We listened carefully to the promising success of IVF rates for cases such as ours, but the seed of doubt had rooted itself so well into our minds since no fertility expert can guarantee the result.
Commencing our IVF journey
Finally, all the medical tests at the doctor’s request came to an end, a treatment plan was laid out, we were thoroughly informed about every stage of the treatment, and were ready to start our IVF adventure.
Although IVF is a routine global treatment, it is not an easy task. It is not painful or dangerous physically, but it is psychologically tiring.
I started my IVF cycle the day appointed by my doctor. I underwent the necessary hormone therapy and hoped that my ovaries will produce the best eggs in my entire life. I witnessed my body respond and go through changes exactly as it was laid out to me. I felt good that the time for real action had finally come, instead of the constant delay and the endless waiting, which had been prolonged for even longer by the coronavirus epidemic.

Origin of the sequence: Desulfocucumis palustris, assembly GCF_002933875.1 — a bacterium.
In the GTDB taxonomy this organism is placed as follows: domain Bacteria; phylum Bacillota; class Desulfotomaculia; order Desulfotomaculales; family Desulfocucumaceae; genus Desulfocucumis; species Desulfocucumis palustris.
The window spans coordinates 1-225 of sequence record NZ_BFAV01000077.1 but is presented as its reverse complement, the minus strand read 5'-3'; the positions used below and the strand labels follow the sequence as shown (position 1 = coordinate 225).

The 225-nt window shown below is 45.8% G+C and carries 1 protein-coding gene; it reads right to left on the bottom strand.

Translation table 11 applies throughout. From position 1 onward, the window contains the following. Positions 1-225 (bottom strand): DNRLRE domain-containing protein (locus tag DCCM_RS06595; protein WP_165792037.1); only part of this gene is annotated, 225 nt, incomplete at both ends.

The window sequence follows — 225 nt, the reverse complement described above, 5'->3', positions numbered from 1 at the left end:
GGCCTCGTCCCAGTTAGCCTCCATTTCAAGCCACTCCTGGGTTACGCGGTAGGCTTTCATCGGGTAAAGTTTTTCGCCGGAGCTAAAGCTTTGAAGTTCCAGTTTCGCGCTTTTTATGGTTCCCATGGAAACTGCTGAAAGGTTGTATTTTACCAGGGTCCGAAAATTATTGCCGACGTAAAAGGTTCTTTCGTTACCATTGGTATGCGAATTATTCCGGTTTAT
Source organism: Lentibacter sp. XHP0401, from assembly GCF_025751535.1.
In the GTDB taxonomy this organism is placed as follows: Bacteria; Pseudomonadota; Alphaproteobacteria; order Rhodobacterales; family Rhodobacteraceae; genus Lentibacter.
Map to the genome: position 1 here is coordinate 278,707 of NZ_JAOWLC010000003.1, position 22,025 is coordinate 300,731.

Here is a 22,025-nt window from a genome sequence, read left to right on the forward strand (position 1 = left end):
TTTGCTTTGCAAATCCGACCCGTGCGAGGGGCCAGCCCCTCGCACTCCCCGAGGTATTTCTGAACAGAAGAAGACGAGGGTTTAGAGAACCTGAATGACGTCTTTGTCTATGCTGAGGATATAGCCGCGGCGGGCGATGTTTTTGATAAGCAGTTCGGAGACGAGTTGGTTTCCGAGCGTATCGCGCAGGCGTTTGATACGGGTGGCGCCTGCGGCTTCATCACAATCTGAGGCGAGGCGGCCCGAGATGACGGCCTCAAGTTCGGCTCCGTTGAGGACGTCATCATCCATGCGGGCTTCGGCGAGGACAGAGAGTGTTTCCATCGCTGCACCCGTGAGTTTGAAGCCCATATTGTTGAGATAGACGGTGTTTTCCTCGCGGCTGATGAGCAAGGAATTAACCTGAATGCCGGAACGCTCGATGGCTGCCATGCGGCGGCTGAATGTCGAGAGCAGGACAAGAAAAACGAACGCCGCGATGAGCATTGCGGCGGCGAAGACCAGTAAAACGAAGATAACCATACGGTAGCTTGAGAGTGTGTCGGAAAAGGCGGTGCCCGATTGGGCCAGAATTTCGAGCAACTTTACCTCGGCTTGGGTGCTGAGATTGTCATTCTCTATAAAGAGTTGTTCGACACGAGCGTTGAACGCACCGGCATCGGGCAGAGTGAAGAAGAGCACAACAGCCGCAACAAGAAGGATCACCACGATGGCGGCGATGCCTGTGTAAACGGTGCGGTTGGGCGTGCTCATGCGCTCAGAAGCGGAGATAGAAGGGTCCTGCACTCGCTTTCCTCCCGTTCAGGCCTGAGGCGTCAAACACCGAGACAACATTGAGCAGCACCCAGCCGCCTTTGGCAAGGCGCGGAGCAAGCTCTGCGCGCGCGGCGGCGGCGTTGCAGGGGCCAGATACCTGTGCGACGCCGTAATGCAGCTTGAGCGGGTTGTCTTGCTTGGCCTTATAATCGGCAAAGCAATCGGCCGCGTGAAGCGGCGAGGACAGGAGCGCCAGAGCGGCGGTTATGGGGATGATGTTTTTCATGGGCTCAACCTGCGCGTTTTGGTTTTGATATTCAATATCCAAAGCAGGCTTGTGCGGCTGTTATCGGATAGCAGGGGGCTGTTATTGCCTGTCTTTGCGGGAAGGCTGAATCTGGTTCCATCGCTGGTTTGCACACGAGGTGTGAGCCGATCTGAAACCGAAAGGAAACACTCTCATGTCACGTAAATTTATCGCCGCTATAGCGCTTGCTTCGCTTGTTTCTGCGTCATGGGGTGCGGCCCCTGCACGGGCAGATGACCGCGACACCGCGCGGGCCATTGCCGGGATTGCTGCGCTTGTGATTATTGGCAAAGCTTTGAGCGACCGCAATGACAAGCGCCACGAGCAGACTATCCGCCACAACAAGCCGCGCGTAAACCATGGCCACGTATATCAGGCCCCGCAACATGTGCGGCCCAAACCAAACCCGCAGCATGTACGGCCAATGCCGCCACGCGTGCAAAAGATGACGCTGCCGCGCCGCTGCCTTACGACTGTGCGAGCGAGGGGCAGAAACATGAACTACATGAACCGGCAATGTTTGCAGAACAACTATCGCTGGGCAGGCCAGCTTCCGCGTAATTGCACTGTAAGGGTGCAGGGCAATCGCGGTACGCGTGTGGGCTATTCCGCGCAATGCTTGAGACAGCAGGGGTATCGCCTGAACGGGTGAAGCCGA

After the hormone treatment was completed, we proceeded with the egg collection. Of those developed, 5 were mature. Of the 5, 3 were fertilised and we waited anxiously to see which ones would develop well in order to proceed with the embryo transfer at the blastocyst stage. Eventually, 2 of the 3 reached the blastocyst stage and these were transferred to my uterus.
Now I had to wait two weeks for the pregnancy test.
When two weeks seem like two centuries …
I had to wait two weeks to find out if I was pregnant. These were the longest two weeks of my life! Only women who have been through this can understand me.
Petros and I had planned various activities that would help us spend these two weeks more pleasantly and with less stress. I was constantly trying to figure out if there was a "pregnancy symptom", something out of the ordinary from how I felt every day. Truth be told, I felt nothing at all which made me even more anxious.